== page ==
The present invention reduces part-to-part variation due because of additional variability due to operators working at different speeds and variation during the shift of same operator.
With respect to trimming operations, the invention reduces variation in the trim region dimensions and in the orientation of portions of the part. In the case of an airfoil of a gas turbine engine blade it reduces variations in the orientation of the airfoil with respect to the dovetail and platform and in the chord length of the airfoil.
Whenever possible, the same reference numbers will be used throughout the drawings to refer to the same or like parts.
The invention includes methods as graphically illustrated in
The temperature of the unformed workpiece in contact with the lower die drops at a rate of about 100° F. per second or more during a time period referred to as chill down as illustrated in
Similar relationships will undoubtedly exist for other thin parts. As used herein, the term “thin parts” refers to workpieces having a significant amount of edge thickness of about 0.10 inches (100 mils) or less, preferably about 0.050 inches (50 mils), the edge thickness being critical to the successful operation of the part. Due to the thinness of such workpieces, the decrease in workpiece temperature causes a rapid increase in impact forces required to decrease the thickness of the workpiece. Stated another way, the flow stresses of the thin parts, which resist the effects of the impact between the dies, increases rapidly as the part temperature decreases. Without intending to be bound by theory, it is believed that for these thin parts, due to the magnitude of the increased strain rate characteristics, the forge dies themselves elastically deform, which may now be further taken into account when determining the relationship between part thickness and lower die time contact prior to impact with the upper die.
Once a precise relationship between the workpiece thickness, which is preferably the finished workpiece thickness, the temperature of the workpiece, and the time duration the workpiece is in the lower die is established, workpiece thicknesses can be much more tightly controlled. Using the relationship of the present invention, the four thousandths of an inch tolerance on either the plus or minus side of a nominal thickness, +/−0.004 inches, can be dramatically improved to about fifteen ten thousandths (1.5 mils) on the plus or minus side of the nominal thickness +/−0.0015 inches. Not only is this a significant improvement in parts thickness, but also in the orientation of the part, i.e., the twist of the airfoil. Such improvements in precision fabrication will require fewer, less involved subsequent machining steps, and may eliminate the need for a number of the tools formerly required to produce these parts.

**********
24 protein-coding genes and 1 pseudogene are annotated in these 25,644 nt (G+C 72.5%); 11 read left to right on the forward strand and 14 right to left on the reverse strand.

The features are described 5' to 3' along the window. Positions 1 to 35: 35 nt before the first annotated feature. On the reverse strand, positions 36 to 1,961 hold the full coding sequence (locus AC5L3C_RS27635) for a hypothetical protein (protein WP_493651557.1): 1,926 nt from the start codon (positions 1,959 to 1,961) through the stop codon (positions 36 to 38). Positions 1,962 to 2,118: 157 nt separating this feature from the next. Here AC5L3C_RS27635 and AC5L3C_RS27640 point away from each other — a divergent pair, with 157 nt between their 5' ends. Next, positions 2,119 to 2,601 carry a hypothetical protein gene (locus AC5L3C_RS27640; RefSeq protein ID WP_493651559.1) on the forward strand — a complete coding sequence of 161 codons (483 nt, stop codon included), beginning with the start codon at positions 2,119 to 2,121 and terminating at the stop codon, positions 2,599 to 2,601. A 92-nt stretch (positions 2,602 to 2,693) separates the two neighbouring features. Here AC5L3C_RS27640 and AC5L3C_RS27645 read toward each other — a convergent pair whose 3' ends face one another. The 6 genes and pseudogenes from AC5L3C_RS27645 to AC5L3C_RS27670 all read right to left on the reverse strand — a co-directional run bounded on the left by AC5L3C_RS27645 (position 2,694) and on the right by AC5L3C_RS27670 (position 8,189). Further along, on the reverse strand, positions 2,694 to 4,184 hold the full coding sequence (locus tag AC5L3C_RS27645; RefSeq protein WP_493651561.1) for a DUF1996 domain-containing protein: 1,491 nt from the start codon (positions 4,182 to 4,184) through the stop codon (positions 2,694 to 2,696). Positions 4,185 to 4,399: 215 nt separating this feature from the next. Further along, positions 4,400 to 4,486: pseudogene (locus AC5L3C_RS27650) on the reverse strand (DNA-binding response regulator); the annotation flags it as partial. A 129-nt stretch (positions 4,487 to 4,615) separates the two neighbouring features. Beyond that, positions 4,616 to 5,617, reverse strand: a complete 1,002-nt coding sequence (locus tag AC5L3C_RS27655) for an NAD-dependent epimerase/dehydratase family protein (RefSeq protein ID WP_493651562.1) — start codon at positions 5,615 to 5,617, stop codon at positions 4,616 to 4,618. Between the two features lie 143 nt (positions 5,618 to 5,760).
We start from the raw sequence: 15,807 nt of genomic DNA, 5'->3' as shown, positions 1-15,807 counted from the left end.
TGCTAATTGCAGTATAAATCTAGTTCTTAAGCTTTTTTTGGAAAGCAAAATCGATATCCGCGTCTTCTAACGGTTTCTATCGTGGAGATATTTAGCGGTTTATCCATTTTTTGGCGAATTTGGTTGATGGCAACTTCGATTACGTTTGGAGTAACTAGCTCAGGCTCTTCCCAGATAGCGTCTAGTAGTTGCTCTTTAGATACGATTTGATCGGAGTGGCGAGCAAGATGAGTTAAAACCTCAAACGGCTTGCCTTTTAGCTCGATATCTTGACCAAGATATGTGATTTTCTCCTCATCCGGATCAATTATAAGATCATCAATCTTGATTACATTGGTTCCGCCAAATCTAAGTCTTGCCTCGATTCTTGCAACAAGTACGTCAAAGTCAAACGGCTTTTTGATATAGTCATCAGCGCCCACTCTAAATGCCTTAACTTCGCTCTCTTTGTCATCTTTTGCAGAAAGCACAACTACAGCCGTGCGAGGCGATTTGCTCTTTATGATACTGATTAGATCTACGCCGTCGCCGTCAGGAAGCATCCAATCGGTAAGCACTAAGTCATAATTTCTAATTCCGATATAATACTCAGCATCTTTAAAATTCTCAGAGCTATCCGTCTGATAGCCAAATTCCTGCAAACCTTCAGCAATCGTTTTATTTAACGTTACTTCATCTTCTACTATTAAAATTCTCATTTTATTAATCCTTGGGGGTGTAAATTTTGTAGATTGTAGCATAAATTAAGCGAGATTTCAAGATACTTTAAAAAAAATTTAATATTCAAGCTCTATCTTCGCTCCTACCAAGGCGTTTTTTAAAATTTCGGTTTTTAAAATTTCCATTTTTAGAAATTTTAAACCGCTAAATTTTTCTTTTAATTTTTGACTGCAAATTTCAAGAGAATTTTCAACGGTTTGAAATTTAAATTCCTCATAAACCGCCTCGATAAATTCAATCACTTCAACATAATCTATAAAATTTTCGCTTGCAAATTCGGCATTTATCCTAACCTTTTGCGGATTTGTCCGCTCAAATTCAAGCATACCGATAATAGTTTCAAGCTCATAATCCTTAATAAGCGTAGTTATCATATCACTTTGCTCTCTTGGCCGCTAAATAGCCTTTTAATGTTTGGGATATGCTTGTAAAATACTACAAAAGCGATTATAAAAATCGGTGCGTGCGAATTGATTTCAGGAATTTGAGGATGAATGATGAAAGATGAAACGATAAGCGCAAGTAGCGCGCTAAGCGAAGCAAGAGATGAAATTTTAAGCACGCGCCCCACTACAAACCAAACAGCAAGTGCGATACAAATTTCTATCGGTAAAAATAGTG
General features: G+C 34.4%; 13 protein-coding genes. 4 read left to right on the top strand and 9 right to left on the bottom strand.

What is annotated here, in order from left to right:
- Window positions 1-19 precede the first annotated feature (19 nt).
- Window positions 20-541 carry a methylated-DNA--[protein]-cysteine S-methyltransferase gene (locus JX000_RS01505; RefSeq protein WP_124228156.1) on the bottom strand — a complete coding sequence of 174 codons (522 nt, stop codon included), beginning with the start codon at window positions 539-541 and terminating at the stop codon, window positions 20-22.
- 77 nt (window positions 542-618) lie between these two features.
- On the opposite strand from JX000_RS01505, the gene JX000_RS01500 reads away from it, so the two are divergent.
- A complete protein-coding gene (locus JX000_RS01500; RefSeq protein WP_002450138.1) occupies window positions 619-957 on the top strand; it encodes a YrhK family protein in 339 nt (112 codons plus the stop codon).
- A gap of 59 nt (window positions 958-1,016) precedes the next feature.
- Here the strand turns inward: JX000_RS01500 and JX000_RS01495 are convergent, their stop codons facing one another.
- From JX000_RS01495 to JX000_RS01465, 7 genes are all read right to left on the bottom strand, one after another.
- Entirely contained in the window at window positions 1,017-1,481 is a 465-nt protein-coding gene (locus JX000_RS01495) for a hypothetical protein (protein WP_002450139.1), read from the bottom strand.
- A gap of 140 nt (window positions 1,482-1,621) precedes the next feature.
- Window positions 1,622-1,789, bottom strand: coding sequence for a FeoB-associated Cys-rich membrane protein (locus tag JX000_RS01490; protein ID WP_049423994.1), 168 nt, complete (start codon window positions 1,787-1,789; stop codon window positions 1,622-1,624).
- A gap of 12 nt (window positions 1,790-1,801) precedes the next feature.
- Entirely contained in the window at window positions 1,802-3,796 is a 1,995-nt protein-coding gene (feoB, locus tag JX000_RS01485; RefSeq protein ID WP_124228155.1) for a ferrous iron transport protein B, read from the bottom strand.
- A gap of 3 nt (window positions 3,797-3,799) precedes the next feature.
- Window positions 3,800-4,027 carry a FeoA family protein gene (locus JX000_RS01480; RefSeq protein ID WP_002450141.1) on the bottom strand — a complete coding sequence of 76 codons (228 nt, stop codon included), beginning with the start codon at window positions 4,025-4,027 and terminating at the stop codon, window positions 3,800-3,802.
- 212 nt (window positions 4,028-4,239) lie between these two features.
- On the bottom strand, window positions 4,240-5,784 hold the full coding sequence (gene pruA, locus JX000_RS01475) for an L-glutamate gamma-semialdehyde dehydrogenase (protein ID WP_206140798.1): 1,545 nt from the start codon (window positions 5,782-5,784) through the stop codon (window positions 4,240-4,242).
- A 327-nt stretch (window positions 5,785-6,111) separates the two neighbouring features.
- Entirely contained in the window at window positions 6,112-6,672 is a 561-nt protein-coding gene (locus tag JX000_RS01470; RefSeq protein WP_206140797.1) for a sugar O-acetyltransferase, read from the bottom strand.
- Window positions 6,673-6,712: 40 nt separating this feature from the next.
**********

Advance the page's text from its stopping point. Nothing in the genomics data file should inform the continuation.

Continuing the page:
It is realized that this relationship is based on certain conditions, such as workpiece temperature, die temperature, of or workpiece thickness, and that any deviation from these conditions will likely affect the relationship. It is contemplated that the method of the present invention may be modified, such as by adding or subtracting a fraction of a second of time the workpiece is in the lower die prior to contact of the lower die with the upper die, to achieve the desired part thickness control. This modification can be in the form of a manual adjustment, or an automated adjustment, such as through the use a of sensing equipment that compensate for changes in workpiece temperature, die temperature, or workpiece thickness and may be incorporated in combination with any of the various embodiments descibed below.
The present invention actuates the ram 20 in a controlled manner based upon monitoring of the unformed workpiece on the lower die 22 to effect an impact of the upper die 24 against the workpiece 28. The workpiece 28 is, in the exemplary embodiment, the preform 30 for an airfoil, such as a blade or vane of a gas turbine engine and the forging process forms the airfoil portion of the blade. After forging, the formed workpiece 28 is removed from the forge press 10 and while still hot, is placed onto the lower die 22 of a trim press not separately illustrated, but which in operation and schematically resembles that of the forge press 10. The ram 20 of the trim press is also actuated in a controlled manner based upon the monitoring of the now formed workpiece 28 on the lower die 22 of the trim press to effect an impact of the upper die 24 of the trim press against the formed workpiece 28 to trim off excess material, such as flash, from the airfoil of the formed workpiece. The trim dies are generally at room temperature.